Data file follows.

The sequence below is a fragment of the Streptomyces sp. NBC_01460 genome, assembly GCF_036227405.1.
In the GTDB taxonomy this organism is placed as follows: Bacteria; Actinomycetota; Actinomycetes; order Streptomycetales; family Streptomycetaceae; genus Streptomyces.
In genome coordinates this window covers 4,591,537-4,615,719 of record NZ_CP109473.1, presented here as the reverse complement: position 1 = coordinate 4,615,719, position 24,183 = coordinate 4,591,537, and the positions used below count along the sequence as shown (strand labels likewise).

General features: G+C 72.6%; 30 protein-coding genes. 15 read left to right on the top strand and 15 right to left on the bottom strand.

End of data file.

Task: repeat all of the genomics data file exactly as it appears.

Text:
The sequence below is a fragment of the Streptomyces sp. NBC_01460 genome, assembly GCF_036227405.1.
In the GTDB taxonomy this organism is placed as follows: Bacteria; Actinomycetota; Actinomycetes; order Streptomycetales; family Streptomycetaceae; genus Streptomyces.
In genome coordinates this window covers 4,591,537-4,615,719 of record NZ_CP109473.1, presented here as the reverse complement: position 1 = coordinate 4,615,719, position 24,183 = coordinate 4,591,537, and the positions used below count along the sequence as shown (strand labels likewise).

General features: G+C 72.6%; 30 protein-coding genes. 15 read left to right on the top strand and 15 right to left on the bottom strand.